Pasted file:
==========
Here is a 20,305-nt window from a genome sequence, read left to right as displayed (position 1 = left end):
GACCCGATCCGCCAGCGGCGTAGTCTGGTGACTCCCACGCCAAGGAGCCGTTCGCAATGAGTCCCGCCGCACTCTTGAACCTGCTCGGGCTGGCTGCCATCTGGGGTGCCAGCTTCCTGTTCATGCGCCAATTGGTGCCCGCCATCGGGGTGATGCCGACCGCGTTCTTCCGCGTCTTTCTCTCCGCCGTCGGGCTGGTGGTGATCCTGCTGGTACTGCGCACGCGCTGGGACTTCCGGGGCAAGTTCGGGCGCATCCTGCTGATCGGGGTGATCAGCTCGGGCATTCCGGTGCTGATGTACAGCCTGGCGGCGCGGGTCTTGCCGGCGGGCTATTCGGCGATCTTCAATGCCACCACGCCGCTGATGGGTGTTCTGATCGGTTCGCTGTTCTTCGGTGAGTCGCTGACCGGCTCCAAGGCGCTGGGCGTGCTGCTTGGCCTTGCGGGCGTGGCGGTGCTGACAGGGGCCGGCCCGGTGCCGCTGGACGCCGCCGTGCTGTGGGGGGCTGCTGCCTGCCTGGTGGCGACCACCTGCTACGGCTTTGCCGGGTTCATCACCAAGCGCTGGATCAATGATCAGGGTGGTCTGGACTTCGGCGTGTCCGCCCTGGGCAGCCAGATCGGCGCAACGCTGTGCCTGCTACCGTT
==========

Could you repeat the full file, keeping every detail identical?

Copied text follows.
Here is a 20,305-nt window from a genome sequence, read left to right as displayed (position 1 = left end):
GACCCGATCCGCCAGCGGCGTAGTCTGGTGACTCCCACGCCAAGGAGCCGTTCGCAATGAGTCCCGCCGCACTCTTGAACCTGCTCGGGCTGGCTGCCATCTGGGGTGCCAGCTTCCTGTTCATGCGCCAATTGGTGCCCGCCATCGGGGTGATGCCGACCGCGTTCTTCCGCGTCTTTCTCTCCGCCGTCGGGCTGGTGGTGATCCTGCTGGTACTGCGCACGCGCTGGGACTTCCGGGGCAAGTTCGGGCGCATCCTGCTGATCGGGGTGATCAGCTCGGGCATTCCGGTGCTGATGTACAGCCTGGCGGCGCGGGTCTTGCCGGCGGGCTATTCGGCGATCTTCAATGCCACCACGCCGCTGATGGGTGTTCTGATCGGTTCGCTGTTCTTCGGTGAGTCGCTGACCGGCTCCAAGGCGCTGGGCGTGCTGCTTGGCCTTGCGGGCGTGGCGGTGCTGACAGGGGCCGGCCCGGTGCCGCTGGACGCCGCCGTGCTGTGGGGGGCTGCTGCCTGCCTGGTGGCGACCACCTGCTACGGCTTTGCCGGGTTCATCACCAAGCGCTGGATCAATGATCAGGGTGGTCTGGACTTCGGCGTGTCCGCCCTGGGCAGCCAGATCGGCGCAACGCTGTGCCTGCTACCGTT